In just a few days, we’ll be celebrating Juneteenth, the oldest known celebration honoring the end of slavery in the United States. And though many of us (myself included) may just be learning about the significance of this holiday, it’s important to take time to recognize its place in American history and reflect on the long struggle for equal rights – and how far we have to go.
To honor the holiday, I encourage you to take time to reflect, learn and educate yourself. Gaining a greater understanding of our past and the struggles of Black Americans can help all of us come together to forge a brighter future. Keep scrolling to see a brief history of the events we commemorate, why it’s important, and the ways you should celebrate.
What is Juneteenth?
Juneteenth is the oldest nationally celebrated commemoration of the ending of slavery in the United States. On June 19, 1865, a Union General rode into Galveston, Texas to announce that the Civil War had ended, and slaves had been freed. Though the Emancipation Proclamation became law in January 1863, it could not be enforced in places still under confederate control. Thus it took over 2 years for approximately 250,000 Texan slaves to learn their freedom had been secured by the government.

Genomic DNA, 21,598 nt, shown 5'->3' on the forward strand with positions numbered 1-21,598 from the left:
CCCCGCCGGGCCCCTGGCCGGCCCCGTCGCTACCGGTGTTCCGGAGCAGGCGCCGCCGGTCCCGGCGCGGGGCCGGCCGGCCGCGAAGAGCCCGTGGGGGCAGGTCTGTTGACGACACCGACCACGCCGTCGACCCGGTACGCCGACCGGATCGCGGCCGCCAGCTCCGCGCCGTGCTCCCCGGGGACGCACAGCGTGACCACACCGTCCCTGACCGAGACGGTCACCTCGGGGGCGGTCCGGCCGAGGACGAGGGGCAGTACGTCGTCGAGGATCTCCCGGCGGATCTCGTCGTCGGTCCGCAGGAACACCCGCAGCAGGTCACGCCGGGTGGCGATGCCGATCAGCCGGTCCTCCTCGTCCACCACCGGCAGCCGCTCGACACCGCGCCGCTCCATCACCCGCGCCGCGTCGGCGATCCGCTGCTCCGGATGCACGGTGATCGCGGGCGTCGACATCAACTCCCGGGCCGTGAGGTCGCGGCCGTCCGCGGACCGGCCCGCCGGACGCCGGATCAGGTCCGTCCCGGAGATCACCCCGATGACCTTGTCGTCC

Why Is It Important?
Juneteenth marks a date of major significance in American history and shows us that freedom and racial equality have always been a hard-fought battle for black Americans – a battle that continues to this day.
CLICK HERE to learn more about black history, and educate yourself on racial injustice and how to be an anti-racist ally. And check out our post Be The Change: Organizations & Resources To Fight Racial Injustice.
How Should We CELEBRATE IT?
There are many ways you can observe and celebrate this holiday, from supporting black businesses to educating yourself, to using your voice to spread love. You can also take time to share the stories of black people you admire, and learn about prominent black figures in American history.
And CLICK HERE to learn more about 100 prominent Black Americans influencing culture and bringing about change.